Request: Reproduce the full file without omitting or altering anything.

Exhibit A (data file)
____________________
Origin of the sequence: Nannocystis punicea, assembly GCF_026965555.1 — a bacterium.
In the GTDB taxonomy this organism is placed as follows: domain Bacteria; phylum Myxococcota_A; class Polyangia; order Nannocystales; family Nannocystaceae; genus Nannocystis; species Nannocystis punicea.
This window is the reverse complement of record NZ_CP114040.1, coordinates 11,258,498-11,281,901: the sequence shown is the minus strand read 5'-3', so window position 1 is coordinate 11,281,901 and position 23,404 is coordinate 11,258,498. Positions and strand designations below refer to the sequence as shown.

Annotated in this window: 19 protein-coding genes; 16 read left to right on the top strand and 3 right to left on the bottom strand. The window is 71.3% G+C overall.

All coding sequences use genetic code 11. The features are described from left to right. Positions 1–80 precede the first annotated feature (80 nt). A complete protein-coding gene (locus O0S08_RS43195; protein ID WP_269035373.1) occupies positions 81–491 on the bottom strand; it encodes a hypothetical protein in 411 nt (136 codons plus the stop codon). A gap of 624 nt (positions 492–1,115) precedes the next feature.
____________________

Origin of the sequence: Nannocystis punicea, assembly GCF_026965555.1 — a bacterium.
In the GTDB taxonomy this organism is placed as follows: domain Bacteria; phylum Myxococcota_A; class Polyangia; order Nannocystales; family Nannocystaceae; genus Nannocystis; species Nannocystis punicea.
This window is the reverse complement of record NZ_CP114040.1, coordinates 11,258,498-11,281,901: the sequence shown is the minus strand read 5'-3', so window position 1 is coordinate 11,281,901 and position 23,404 is coordinate 11,258,498. Positions and strand designations below refer to the sequence as shown.

Annotated in this window: 19 protein-coding genes; 16 read left to right on the top strand and 3 right to left on the bottom strand. The window is 71.3% G+C overall.

All coding sequences use genetic code 11. The features are described from left to right. Positions 1–80 precede the first annotated feature (80 nt). A complete protein-coding gene (locus O0S08_RS43195; protein ID WP_269035373.1) occupies positions 81–491 on the bottom strand; it encodes a hypothetical protein in 411 nt (136 codons plus the stop codon). A gap of 624 nt (positions 492–1,115) precedes the next feature.